British church leaders invited to meeting to counter threat of Isis attack

'Given the dramatic growth of IS in the Middle East... the possibility of an IS attack on British churches cannot be discounted'

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The Independent Online

Fears that churches in Britain could face attacks by Isis have prompted one of Britain’s biggest Christian charities to hold a private conference next week on how to counter the threat.

The event has been arranged by the Barnabas Fund, a charity which campaigns against the persecution of Christians around the world. It will address how churches should take steps to make their buildings more secure. Church leaders have been invited to attend the closed event, which will take place in London on 23 June. The session will be led by Dr Patrick Sookhdeo, the director of Barnabas Aid International and a former adviser on Islam to the Ministry of Defence. Delegates will be given practical advice on issues such as how to protect their congregations without causing panic, according to a report in the Church Times.

An email inviting people to attend states: “Given the dramatic growth of IS in the Middle East and the increased anti-Christian rhetoric and attacks from that group... the possibility of an IS attack on British churches cannot be discounted.”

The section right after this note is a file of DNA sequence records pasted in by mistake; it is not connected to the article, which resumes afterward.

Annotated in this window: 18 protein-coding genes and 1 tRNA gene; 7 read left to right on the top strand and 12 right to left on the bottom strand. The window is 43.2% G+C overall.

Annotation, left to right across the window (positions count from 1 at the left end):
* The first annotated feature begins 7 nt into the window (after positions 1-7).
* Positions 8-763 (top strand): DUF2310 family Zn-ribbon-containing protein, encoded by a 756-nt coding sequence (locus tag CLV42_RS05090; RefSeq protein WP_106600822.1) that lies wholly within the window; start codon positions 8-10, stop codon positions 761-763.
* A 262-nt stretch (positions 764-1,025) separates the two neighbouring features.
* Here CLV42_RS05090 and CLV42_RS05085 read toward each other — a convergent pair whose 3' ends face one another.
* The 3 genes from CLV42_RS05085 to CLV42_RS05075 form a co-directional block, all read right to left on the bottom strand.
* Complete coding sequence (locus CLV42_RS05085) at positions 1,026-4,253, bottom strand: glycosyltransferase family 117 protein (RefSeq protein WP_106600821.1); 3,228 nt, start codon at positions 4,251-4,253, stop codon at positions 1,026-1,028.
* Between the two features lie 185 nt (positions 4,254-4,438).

But experts have criticised the plans. Fawaz Gerges, Professor of International Relations at the London School of Economics, told The Independent: “The counter-terrorism workshop is counterproductive. It does not serve the interests of the churches or the community at large. It plays into the hands of the extremists by hyping up a threat that does not exist to the best of our knowledge.”

He added: “Al Qaeda and ISIS have not targeted churches in the West and have different kinds of high value targets than Christian places of worship.”

And Professor Anthony Glees, director of the University of Buckingham’s Centre for Security and Intelligence Studies, commented: “We haven't been made aware of any intelligence that Isis is planning to attack churches in this country. There is a slight risk to Christian churches given Isis’s history of targeting them in France and Egypt, but it should certainly not be exaggerated in the absence of indications to the contrary.”

A spokesperson for the Barnabas Fund declined to comment on the event, beyond saying: “This is a private meeting and by private invitation.” And in a statement, a spokesperson for the Church of England said: “We’ll let you know if there’s any feedback after the event but we wouldn’t comment prior to it.”